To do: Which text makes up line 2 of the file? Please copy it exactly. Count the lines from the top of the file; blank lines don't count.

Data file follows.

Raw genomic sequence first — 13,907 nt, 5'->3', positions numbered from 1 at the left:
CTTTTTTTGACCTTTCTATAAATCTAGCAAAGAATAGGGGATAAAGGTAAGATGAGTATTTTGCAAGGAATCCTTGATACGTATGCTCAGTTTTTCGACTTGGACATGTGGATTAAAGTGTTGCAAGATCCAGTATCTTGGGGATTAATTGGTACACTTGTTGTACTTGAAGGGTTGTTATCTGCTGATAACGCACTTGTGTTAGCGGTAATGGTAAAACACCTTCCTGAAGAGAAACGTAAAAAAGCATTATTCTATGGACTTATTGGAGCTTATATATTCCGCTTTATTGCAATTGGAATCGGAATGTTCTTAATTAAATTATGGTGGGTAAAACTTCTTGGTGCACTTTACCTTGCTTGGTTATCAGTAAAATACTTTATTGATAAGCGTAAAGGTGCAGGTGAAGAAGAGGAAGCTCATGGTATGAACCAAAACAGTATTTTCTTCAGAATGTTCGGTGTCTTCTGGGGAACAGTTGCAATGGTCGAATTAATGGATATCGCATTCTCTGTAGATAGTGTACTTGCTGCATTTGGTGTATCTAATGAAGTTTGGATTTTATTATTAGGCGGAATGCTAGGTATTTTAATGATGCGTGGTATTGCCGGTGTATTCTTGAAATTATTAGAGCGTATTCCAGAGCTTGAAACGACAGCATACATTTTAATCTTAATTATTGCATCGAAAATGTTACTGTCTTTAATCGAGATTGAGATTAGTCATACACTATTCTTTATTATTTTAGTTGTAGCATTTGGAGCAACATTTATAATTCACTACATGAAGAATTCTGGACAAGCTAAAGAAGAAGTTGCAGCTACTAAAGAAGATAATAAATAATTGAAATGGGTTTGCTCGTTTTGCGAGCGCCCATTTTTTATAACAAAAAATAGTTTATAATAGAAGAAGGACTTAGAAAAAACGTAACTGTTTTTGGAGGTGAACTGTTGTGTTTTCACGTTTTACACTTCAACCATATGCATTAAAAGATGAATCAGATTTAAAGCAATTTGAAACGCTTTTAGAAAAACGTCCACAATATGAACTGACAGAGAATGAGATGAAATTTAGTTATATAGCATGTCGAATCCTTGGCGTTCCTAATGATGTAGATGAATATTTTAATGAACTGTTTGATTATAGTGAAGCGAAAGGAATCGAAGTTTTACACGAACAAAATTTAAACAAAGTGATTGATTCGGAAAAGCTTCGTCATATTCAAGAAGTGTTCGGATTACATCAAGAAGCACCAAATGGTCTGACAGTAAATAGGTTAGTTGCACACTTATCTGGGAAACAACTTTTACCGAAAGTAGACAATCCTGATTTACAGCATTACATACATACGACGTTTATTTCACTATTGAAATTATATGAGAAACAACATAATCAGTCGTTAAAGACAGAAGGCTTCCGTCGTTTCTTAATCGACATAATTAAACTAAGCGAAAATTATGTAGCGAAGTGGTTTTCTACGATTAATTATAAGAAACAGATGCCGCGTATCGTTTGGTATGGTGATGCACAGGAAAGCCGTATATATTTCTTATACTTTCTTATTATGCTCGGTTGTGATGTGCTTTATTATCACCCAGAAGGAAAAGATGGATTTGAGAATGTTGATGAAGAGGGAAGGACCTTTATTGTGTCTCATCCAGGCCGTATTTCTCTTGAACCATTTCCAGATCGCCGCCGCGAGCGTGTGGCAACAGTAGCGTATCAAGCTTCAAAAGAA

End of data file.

CTTTTTTTGACCTTTCTATAAATCTAGCAAAGAATAGGGGATAAAGGTAAGATGAGTATTTTGCAAGGAATCCTTGATACGTATGCTCAGTTTTTCGACTTGGACATGTGGATTAAAGTGTTGCAAGATCCAGTATCTTGGGGATTAATTGGTACACTTGTTGTACTTGAAGGGTTGTTATCTGCTGATAACGCACTTGTGTTAGCGGTAATGGTAAAACACCTTCCTGAAGAGAAACGTAAAAAAGCATTATTCTATGGACTTATTGGAGCTTATATATTCCGCTTTATTGCAATTGGAATCGGAATGTTCTTAATTAAATTATGGTGGGTAAAACTTCTTGGTGCACTTTACCTTGCTTGGTTATCAGTAAAATACTTTATTGATAAGCGTAAAGGTGCAGGTGAAGAAGAGGAAGCTCATGGTATGAACCAAAACAGTATTTTCTTCAGAATGTTCGGTGTCTTCTGGGGAACAGTTGCAATGGTCGAATTAATGGATATCGCATTCTCTGTAGATAGTGTACTTGCTGCATTTGGTGTATCTAATGAAGTTTGGATTTTATTATTAGGCGGAATGCTAGGTATTTTAATGATGCGTGGTATTGCCGGTGTATTCTTGAAATTATTAGAGCGTATTCCAGAGCTTGAAACGACAGCATACATTTTAATCTTAATTATTGCATCGAAAATGTTACTGTCTTTAATCGAGATTGAGATTAGTCATACACTATTCTTTATTATTTTAGTTGTAGCATTTGGAGCAACATTTATAATTCACTACATGAAGAATTCTGGACAAGCTAAAGAAGAAGTTGCAGCTACTAAAGAAGATAATAAATAATTGAAATGGGTTTGCTCGTTTTGCGAGCGCCCATTTTTTATAACAAAAAATAGTTTATAATAGAAGAAGGACTTAGAAAAAACGTAACTGTTTTTGGAGGTGAACTGTTGTGTTTTCACGTTTTACACTTCAACCATATGCATTAAAAGATGAATCAGATTTAAAGCAATTTGAAACGCTTTTAGAAAAACGTCCACAATATGAACTGACAGAGAATGAGATGAAATTTAGTTATATAGCATGTCGAATCCTTGGCGTTCCTAATGATGTAGATGAATATTTTAATGAACTGTTTGATTATAGTGAAGCGAAAGGAATCGAAGTTTTACACGAACAAAATTTAAACAAAGTGATTGATTCGGAAAAGCTTCGTCATATTCAAGAAGTGTTCGGATTACATCAAGAAGCACCAAATGGTCTGACAGTAAATAGGTTAGTTGCACACTTATCTGGGAAACAACTTTTACCGAAAGTAGACAATCCTGATTTACAGCATTACATACATACGACGTTTATTTCACTATTGAAATTATATGAGAAACAACATAATCAGTCGTTAAAGACAGAAGGCTTCCGTCGTTTCTTAATCGACATAATTAAACTAAGCGAAAATTATGTAGCGAAGTGGTTTTCTACGATTAATTATAAGAAACAGATGCCGCGTATCGTTTGGTATGGTGATGCACAGGAAAGCCGTATATATTTCTTATACTTTCTTATTATGCTCGGTTGTGATGTGCTTTATTATCACCCAGAAGGAAAAGATGGATTTGAGAATGTTGATGAAGAGGGAAGGACCTTTATTGTGTCTCATCCAGGCCGTATTTCTCTTGAACCATTTCCAGATCGCCGCCGCGAGCGTGTGGCAACAGTAGCGTATCAAGCTTCAAAAGAA